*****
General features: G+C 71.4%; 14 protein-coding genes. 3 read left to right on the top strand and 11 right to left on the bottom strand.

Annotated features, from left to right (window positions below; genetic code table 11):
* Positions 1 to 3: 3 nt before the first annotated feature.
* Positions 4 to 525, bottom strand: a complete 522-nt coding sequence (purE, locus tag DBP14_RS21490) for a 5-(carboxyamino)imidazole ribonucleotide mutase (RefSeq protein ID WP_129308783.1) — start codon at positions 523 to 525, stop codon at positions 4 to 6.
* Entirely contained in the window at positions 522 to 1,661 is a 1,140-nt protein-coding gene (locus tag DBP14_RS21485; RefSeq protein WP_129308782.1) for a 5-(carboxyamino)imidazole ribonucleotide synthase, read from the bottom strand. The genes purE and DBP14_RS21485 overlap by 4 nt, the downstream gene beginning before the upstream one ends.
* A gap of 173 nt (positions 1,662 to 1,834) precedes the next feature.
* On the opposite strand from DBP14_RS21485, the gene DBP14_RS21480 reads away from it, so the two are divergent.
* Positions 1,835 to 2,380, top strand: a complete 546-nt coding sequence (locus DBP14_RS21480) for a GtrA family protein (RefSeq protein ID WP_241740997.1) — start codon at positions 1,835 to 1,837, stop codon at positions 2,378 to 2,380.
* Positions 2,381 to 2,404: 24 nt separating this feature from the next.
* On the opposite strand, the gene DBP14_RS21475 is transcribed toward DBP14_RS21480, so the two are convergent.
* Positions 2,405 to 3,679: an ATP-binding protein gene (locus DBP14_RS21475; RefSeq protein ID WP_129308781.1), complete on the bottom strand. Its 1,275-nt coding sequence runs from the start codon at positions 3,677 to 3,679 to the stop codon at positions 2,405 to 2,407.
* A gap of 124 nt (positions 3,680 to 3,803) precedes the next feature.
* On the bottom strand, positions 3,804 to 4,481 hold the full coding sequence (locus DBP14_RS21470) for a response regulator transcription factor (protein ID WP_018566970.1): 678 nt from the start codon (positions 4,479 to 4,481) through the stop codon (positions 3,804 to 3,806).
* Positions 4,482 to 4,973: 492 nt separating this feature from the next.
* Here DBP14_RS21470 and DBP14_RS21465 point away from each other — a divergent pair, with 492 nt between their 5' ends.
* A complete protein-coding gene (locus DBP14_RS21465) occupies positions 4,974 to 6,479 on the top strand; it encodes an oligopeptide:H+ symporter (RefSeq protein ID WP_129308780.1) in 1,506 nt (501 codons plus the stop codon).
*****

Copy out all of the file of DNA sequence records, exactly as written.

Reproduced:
General features: G+C 71.4%; 14 protein-coding genes. 3 read left to right on the top strand and 11 right to left on the bottom strand.

Annotated features, from left to right (window positions below; genetic code table 11):
* Positions 1 to 3: 3 nt before the first annotated feature.
* Positions 4 to 525, bottom strand: a complete 522-nt coding sequence (purE, locus tag DBP14_RS21490) for a 5-(carboxyamino)imidazole ribonucleotide mutase (RefSeq protein ID WP_129308783.1) — start codon at positions 523 to 525, stop codon at positions 4 to 6.
* Entirely contained in the window at positions 522 to 1,661 is a 1,140-nt protein-coding gene (locus tag DBP14_RS21485; RefSeq protein WP_129308782.1) for a 5-(carboxyamino)imidazole ribonucleotide synthase, read from the bottom strand. The genes purE and DBP14_RS21485 overlap by 4 nt, the downstream gene beginning before the upstream one ends.
* A gap of 173 nt (positions 1,662 to 1,834) precedes the next feature.
* On the opposite strand from DBP14_RS21485, the gene DBP14_RS21480 reads away from it, so the two are divergent.
* Positions 1,835 to 2,380, top strand: a complete 546-nt coding sequence (locus DBP14_RS21480) for a GtrA family protein (RefSeq protein ID WP_241740997.1) — start codon at positions 1,835 to 1,837, stop codon at positions 2,378 to 2,380.
* Positions 2,381 to 2,404: 24 nt separating this feature from the next.
* On the opposite strand, the gene DBP14_RS21475 is transcribed toward DBP14_RS21480, so the two are convergent.
* Positions 2,405 to 3,679: an ATP-binding protein gene (locus DBP14_RS21475; RefSeq protein ID WP_129308781.1), complete on the bottom strand. Its 1,275-nt coding sequence runs from the start codon at positions 3,677 to 3,679 to the stop codon at positions 2,405 to 2,407.
* A gap of 124 nt (positions 3,680 to 3,803) precedes the next feature.
* On the bottom strand, positions 3,804 to 4,481 hold the full coding sequence (locus DBP14_RS21470) for a response regulator transcription factor (protein ID WP_018566970.1): 678 nt from the start codon (positions 4,479 to 4,481) through the stop codon (positions 3,804 to 3,806).
* Positions 4,482 to 4,973: 492 nt separating this feature from the next.
* Here DBP14_RS21470 and DBP14_RS21465 point away from each other — a divergent pair, with 492 nt between their 5' ends.
* A complete protein-coding gene (locus DBP14_RS21465) occupies positions 4,974 to 6,479 on the top strand; it encodes an oligopeptide:H+ symporter (RefSeq protein ID WP_129308780.1) in 1,506 nt (501 codons plus the stop codon).